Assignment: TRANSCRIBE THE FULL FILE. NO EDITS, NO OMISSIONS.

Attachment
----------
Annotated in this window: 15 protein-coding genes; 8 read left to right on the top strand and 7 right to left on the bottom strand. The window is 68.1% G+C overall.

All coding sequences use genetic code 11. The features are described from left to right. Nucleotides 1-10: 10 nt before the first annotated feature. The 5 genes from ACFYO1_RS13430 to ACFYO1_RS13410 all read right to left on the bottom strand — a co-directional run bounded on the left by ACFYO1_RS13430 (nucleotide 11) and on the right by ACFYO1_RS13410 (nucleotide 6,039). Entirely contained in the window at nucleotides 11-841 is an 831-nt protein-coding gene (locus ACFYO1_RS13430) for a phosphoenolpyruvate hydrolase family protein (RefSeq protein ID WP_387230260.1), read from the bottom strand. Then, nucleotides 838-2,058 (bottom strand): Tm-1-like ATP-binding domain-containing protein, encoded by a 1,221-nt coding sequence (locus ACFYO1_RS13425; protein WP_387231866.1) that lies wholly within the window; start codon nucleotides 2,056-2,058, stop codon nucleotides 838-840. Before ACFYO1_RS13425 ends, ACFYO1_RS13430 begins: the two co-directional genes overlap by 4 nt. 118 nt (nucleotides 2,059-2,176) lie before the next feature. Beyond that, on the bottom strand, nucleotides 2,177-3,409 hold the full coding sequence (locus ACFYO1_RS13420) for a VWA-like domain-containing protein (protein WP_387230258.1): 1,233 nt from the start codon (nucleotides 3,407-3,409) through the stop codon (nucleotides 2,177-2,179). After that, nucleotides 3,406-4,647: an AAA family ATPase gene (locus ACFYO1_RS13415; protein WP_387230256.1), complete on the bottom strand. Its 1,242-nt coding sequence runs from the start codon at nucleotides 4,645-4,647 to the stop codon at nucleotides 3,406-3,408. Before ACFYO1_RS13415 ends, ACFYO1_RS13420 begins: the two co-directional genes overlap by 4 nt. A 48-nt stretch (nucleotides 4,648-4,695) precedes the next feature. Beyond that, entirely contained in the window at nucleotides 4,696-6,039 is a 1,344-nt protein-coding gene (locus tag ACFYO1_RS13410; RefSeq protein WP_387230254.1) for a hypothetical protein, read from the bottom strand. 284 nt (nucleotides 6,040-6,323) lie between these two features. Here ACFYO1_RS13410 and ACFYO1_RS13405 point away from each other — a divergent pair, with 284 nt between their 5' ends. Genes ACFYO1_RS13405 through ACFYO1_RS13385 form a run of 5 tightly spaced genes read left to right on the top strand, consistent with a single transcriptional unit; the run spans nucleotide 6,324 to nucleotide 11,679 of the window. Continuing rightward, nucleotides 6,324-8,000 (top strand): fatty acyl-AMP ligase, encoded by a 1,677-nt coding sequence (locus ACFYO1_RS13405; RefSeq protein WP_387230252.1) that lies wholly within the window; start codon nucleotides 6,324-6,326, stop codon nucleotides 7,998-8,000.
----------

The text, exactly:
Annotated in this window: 15 protein-coding genes; 8 read left to right on the top strand and 7 right to left on the bottom strand. The window is 68.1% G+C overall.

All coding sequences use genetic code 11. The features are described from left to right. Nucleotides 1-10: 10 nt before the first annotated feature. The 5 genes from ACFYO1_RS13430 to ACFYO1_RS13410 all read right to left on the bottom strand — a co-directional run bounded on the left by ACFYO1_RS13430 (nucleotide 11) and on the right by ACFYO1_RS13410 (nucleotide 6,039). Entirely contained in the window at nucleotides 11-841 is an 831-nt protein-coding gene (locus ACFYO1_RS13430) for a phosphoenolpyruvate hydrolase family protein (RefSeq protein ID WP_387230260.1), read from the bottom strand. Then, nucleotides 838-2,058 (bottom strand): Tm-1-like ATP-binding domain-containing protein, encoded by a 1,221-nt coding sequence (locus ACFYO1_RS13425; protein WP_387231866.1) that lies wholly within the window; start codon nucleotides 2,056-2,058, stop codon nucleotides 838-840. Before ACFYO1_RS13425 ends, ACFYO1_RS13430 begins: the two co-directional genes overlap by 4 nt. 118 nt (nucleotides 2,059-2,176) lie before the next feature. Beyond that, on the bottom strand, nucleotides 2,177-3,409 hold the full coding sequence (locus ACFYO1_RS13420) for a VWA-like domain-containing protein (protein WP_387230258.1): 1,233 nt from the start codon (nucleotides 3,407-3,409) through the stop codon (nucleotides 2,177-2,179). After that, nucleotides 3,406-4,647: an AAA family ATPase gene (locus ACFYO1_RS13415; protein WP_387230256.1), complete on the bottom strand. Its 1,242-nt coding sequence runs from the start codon at nucleotides 4,645-4,647 to the stop codon at nucleotides 3,406-3,408. Before ACFYO1_RS13415 ends, ACFYO1_RS13420 begins: the two co-directional genes overlap by 4 nt. A 48-nt stretch (nucleotides 4,648-4,695) precedes the next feature. Beyond that, entirely contained in the window at nucleotides 4,696-6,039 is a 1,344-nt protein-coding gene (locus tag ACFYO1_RS13410; RefSeq protein WP_387230254.1) for a hypothetical protein, read from the bottom strand. 284 nt (nucleotides 6,040-6,323) lie between these two features. Here ACFYO1_RS13410 and ACFYO1_RS13405 point away from each other — a divergent pair, with 284 nt between their 5' ends. Genes ACFYO1_RS13405 through ACFYO1_RS13385 form a run of 5 tightly spaced genes read left to right on the top strand, consistent with a single transcriptional unit; the run spans nucleotide 6,324 to nucleotide 11,679 of the window. Continuing rightward, nucleotides 6,324-8,000 (top strand): fatty acyl-AMP ligase, encoded by a 1,677-nt coding sequence (locus ACFYO1_RS13405; RefSeq protein WP_387230252.1) that lies wholly within the window; start codon nucleotides 6,324-6,326, stop codon nucleotides 7,998-8,000.